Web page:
At the Princeton business plan contest earlier this month, David Johnson, advisor to VCs and a VC fundraiser, was asked whether being involved in a failed effort would rule out an entrepreneur from future funding. His answer:

“Failure is not a problem. It’s a good thing to know what that feels like.”

At a venture competition some years ago, in the judges’ meeting before it started, the judges went around the room introducing themselves. We talked about our companies and our successes. Ty Pettit, an entrepreneur and fellow judge from Portland, Oregon, opened his introduction with the following (paraphrased):

“Probably my best qualification to judge this competition is that I’ve just finished mopping up a company I ran into bankruptcy and had to close.”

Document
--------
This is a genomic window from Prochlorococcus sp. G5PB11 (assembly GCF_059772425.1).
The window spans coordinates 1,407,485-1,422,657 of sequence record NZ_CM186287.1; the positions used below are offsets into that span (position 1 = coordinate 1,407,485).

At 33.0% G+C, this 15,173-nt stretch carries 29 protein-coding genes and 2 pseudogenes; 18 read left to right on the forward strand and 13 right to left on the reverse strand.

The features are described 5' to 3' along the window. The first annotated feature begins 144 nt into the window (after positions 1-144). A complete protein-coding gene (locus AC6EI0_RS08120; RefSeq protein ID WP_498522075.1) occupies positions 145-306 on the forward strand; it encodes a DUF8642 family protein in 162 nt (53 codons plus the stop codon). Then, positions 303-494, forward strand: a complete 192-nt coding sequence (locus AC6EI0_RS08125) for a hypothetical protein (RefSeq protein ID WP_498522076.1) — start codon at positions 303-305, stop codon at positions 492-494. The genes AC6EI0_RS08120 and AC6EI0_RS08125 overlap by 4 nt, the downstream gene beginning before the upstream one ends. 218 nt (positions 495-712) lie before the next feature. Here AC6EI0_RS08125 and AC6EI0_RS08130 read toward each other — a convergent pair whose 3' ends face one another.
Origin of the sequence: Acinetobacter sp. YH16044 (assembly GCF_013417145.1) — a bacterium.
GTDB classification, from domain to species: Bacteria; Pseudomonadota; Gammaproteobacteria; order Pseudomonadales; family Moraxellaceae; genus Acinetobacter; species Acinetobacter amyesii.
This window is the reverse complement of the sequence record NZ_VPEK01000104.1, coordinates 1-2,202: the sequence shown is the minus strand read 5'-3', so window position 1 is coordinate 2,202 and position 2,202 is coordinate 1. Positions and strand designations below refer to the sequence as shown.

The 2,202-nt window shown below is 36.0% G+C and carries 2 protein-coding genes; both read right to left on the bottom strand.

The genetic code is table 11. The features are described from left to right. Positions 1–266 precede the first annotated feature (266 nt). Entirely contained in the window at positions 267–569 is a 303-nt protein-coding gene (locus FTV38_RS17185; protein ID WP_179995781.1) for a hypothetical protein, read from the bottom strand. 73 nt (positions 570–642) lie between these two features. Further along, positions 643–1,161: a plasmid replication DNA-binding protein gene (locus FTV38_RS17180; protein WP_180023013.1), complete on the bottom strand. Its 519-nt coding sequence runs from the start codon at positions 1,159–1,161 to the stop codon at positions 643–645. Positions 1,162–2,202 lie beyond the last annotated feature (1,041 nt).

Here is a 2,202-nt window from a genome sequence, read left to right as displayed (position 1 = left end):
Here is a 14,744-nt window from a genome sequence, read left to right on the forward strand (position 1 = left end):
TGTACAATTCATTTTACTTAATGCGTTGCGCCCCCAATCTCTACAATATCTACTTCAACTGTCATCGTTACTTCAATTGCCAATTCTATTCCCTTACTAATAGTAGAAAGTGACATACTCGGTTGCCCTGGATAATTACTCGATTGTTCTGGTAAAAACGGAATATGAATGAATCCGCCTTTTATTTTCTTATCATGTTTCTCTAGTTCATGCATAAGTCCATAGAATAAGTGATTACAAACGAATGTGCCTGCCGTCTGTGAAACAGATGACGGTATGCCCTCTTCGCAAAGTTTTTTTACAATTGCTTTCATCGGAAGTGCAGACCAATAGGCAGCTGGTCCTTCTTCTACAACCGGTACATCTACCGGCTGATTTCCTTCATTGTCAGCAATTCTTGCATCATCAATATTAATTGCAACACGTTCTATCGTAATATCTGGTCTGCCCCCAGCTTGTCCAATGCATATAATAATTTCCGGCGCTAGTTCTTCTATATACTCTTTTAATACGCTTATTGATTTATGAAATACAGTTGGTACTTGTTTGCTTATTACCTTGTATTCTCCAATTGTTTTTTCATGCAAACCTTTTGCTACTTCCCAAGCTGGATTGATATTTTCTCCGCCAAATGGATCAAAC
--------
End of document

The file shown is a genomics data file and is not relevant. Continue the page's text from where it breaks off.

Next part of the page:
Can we talk about startups without contemplating failure?

I think it’s important to understand that failures happen. With good planning you minimize the chance of failure by doing some counting ahead, knowing what’s required and what’s at stake. But don’t ever bet what you can’t afford to lose.

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Tim BerryTim Berry
Tim Berry

Tim Berry is the founder and chairman of Palo Alto Software and Bplans.com. Follow him on Twitter @Timberry.